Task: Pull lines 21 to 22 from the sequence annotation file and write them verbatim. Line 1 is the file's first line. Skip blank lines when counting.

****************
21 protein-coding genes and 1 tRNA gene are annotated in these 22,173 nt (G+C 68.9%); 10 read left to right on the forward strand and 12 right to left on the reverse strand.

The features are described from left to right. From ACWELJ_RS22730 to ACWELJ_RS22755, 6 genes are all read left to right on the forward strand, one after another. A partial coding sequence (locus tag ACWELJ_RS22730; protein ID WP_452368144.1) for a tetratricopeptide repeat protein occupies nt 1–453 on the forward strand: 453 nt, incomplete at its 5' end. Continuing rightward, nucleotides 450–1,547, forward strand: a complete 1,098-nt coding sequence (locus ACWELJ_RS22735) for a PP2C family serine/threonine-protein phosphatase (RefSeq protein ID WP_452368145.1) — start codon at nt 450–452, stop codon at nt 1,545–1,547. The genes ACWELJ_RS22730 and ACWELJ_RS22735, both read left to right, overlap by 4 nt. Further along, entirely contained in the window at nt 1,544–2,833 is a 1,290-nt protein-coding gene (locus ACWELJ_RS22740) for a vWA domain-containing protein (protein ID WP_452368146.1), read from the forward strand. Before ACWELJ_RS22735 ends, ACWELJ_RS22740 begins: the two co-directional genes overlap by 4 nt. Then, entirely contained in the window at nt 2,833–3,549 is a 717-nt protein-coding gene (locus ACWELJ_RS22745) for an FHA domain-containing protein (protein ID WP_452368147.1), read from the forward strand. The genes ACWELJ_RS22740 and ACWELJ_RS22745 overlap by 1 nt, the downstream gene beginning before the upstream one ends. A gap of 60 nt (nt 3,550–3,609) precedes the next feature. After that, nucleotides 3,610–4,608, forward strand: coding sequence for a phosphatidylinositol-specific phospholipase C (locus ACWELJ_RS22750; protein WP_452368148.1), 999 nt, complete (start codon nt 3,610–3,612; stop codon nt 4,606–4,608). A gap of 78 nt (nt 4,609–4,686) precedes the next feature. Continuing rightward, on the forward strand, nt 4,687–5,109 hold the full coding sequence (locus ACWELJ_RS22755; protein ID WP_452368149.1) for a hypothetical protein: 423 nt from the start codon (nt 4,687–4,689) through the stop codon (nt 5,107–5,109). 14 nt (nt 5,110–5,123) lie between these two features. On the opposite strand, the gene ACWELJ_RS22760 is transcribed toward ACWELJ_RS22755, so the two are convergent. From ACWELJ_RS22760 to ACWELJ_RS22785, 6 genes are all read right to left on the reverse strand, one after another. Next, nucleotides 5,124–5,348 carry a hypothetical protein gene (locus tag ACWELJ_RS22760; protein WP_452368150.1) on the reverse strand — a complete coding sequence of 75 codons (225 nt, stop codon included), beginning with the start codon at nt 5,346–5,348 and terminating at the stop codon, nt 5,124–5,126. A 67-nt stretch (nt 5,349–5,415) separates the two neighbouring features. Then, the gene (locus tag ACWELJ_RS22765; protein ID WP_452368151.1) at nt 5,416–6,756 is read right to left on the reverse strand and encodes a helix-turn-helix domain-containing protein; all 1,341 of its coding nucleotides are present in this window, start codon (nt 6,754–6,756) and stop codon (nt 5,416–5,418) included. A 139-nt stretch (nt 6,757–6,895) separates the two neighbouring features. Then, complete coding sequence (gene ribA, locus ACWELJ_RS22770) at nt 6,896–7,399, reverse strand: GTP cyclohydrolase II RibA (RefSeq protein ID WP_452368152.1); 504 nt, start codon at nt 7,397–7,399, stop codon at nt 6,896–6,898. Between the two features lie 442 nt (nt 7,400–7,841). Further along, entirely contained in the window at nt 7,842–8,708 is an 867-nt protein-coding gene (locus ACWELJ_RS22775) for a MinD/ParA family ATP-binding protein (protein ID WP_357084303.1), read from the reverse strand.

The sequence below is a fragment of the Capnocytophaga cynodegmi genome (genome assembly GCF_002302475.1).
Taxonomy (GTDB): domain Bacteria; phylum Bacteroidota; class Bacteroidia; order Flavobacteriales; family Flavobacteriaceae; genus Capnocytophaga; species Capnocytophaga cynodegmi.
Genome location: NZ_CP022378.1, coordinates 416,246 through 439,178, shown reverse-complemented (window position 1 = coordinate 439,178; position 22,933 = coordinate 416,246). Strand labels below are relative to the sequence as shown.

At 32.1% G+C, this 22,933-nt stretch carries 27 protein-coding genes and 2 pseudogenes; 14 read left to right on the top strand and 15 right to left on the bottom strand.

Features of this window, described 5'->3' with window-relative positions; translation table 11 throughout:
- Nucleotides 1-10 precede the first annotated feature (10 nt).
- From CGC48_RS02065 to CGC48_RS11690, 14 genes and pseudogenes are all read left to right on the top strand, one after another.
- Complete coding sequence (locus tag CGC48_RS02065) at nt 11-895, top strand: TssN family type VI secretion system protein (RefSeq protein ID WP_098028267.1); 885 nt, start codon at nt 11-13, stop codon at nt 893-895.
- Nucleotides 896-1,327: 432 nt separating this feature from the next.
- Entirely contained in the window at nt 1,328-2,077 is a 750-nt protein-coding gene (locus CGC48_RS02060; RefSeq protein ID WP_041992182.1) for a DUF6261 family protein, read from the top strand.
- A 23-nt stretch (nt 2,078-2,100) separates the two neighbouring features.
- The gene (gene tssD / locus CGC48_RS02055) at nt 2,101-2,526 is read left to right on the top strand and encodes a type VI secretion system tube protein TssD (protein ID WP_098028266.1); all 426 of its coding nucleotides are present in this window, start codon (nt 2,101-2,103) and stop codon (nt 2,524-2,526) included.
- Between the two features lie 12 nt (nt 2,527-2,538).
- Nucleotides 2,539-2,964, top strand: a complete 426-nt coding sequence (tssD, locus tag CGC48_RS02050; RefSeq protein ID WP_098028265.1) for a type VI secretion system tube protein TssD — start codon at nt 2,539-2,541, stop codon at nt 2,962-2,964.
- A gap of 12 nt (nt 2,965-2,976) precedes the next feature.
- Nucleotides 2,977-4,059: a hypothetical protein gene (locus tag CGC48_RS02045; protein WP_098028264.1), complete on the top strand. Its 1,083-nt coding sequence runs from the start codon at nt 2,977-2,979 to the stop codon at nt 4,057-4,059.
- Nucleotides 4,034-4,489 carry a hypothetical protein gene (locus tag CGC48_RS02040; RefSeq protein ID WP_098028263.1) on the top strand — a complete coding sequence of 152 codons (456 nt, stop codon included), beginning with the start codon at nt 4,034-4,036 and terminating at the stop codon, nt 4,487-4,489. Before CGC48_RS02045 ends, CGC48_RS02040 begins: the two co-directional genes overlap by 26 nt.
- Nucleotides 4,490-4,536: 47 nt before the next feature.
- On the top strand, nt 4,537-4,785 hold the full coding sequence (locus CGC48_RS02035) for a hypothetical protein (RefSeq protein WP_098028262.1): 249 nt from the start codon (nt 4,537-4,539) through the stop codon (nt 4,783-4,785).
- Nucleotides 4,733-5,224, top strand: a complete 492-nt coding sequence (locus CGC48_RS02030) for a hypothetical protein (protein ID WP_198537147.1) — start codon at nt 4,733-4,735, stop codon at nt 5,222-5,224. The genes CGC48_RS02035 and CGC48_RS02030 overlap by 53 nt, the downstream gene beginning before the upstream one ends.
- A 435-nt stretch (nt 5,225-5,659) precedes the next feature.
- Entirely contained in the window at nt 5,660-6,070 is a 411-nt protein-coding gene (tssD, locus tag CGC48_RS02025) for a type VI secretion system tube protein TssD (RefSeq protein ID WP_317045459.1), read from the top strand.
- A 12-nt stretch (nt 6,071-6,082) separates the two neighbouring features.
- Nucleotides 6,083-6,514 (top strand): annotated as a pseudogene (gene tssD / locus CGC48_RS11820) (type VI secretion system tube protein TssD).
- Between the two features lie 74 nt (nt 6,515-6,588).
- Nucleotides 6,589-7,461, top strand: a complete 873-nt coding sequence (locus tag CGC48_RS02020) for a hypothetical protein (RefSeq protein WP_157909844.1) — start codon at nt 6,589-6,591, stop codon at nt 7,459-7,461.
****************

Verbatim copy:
- On the top strand, nt 4,537-4,785 hold the full coding sequence (locus CGC48_RS02035) for a hypothetical protein (RefSeq protein WP_098028262.1): 249 nt from the start codon (nt 4,537-4,539) through the stop codon (nt 4,783-4,785).
- Nucleotides 4,733-5,224, top strand: a complete 492-nt coding sequence (locus CGC48_RS02030) for a hypothetical protein (protein ID WP_198537147.1) — start codon at nt 4,733-4,735, stop codon at nt 5,222-5,224. The genes CGC48_RS02035 and CGC48_RS02030 overlap by 53 nt, the downstream gene beginning before the upstream one ends.